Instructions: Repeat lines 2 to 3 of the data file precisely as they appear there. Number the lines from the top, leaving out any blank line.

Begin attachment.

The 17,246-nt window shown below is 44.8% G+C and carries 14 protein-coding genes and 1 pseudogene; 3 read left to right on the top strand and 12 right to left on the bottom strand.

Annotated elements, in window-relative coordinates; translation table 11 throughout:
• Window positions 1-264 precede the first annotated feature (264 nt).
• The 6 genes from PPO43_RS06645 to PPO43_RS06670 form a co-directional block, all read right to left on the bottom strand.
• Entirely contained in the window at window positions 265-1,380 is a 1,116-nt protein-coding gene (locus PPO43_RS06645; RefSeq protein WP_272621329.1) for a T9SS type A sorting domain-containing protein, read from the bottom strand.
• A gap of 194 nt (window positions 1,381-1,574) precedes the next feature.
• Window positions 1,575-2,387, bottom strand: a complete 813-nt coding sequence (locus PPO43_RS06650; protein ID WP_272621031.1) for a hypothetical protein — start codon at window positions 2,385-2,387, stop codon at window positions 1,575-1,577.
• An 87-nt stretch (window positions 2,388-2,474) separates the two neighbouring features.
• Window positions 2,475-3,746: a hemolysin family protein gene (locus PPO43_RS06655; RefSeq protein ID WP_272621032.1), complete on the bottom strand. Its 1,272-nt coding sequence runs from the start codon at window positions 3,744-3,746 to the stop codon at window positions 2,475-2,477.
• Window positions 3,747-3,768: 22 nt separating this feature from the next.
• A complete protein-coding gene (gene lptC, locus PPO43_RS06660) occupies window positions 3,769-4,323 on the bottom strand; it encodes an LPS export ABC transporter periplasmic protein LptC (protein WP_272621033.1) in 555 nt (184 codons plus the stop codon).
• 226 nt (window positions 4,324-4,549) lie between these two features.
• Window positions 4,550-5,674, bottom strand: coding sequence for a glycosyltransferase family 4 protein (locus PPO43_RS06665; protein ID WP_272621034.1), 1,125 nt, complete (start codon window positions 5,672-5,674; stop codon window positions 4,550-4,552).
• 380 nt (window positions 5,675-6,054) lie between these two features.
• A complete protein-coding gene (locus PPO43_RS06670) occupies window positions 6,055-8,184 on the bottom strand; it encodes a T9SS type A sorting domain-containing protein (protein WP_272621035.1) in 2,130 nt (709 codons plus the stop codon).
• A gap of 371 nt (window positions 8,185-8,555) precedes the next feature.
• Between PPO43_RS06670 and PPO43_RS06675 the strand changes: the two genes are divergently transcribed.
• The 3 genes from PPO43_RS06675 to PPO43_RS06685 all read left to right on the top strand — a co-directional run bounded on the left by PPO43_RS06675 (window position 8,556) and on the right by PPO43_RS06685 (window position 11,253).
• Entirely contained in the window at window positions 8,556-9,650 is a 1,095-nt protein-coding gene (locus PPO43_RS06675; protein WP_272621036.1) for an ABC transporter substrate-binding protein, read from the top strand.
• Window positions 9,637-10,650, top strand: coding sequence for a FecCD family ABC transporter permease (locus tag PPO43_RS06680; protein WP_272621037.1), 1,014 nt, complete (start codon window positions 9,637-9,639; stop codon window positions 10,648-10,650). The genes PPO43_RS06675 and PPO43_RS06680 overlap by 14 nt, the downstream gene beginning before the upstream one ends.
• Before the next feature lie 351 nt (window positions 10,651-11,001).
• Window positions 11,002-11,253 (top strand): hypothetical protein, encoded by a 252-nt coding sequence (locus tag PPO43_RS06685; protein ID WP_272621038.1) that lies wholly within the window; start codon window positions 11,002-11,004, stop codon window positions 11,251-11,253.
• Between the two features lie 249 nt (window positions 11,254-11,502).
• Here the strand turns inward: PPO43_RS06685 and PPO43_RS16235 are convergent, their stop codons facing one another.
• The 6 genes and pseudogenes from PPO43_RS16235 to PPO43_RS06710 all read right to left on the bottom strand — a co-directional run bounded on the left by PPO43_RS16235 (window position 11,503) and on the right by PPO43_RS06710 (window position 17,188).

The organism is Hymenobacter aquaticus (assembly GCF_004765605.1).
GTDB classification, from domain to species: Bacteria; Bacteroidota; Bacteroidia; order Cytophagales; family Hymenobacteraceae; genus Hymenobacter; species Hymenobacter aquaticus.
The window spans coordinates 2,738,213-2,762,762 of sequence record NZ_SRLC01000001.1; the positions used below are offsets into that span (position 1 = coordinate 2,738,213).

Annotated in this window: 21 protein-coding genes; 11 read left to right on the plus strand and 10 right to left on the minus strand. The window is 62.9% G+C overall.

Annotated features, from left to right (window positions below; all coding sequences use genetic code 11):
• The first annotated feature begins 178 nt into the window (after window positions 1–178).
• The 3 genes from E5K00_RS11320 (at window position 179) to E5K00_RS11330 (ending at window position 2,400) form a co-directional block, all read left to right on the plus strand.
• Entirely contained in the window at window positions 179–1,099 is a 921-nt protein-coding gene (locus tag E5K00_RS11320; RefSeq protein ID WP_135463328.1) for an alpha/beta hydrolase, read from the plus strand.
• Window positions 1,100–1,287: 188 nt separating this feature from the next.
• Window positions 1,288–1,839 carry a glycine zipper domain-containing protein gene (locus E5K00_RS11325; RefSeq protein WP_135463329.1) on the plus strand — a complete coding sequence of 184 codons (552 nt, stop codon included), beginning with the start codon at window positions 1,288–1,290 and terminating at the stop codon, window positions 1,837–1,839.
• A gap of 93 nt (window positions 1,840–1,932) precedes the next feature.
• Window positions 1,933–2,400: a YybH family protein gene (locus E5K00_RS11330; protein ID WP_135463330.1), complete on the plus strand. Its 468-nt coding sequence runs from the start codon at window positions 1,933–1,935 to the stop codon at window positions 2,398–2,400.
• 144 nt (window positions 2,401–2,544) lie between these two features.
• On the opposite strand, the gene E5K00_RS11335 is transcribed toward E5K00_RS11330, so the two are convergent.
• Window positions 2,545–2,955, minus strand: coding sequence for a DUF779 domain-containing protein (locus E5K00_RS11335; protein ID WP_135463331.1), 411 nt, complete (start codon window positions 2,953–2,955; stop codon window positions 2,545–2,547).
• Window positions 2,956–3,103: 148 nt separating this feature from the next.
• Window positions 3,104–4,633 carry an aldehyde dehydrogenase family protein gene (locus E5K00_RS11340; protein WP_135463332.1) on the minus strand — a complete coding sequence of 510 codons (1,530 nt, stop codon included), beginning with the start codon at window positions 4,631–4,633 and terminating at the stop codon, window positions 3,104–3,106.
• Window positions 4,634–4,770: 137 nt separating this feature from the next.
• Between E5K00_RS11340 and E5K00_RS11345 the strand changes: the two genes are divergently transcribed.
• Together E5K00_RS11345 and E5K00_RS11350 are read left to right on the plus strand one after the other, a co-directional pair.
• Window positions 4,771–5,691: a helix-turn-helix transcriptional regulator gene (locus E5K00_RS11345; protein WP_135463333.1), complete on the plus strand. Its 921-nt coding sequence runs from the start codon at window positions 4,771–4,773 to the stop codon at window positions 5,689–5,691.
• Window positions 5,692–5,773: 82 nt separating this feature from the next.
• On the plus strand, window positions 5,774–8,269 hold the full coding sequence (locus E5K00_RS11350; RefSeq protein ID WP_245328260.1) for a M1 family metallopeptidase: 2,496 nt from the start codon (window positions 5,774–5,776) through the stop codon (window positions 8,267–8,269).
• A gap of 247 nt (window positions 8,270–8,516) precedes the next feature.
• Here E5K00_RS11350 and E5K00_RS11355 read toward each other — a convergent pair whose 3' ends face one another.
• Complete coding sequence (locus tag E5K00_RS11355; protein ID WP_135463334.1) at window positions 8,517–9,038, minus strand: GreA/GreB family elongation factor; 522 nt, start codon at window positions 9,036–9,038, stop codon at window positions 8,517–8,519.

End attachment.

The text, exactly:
Annotated elements, in window-relative coordinates; translation table 11 throughout:
• Window positions 1-264 precede the first annotated feature (264 nt).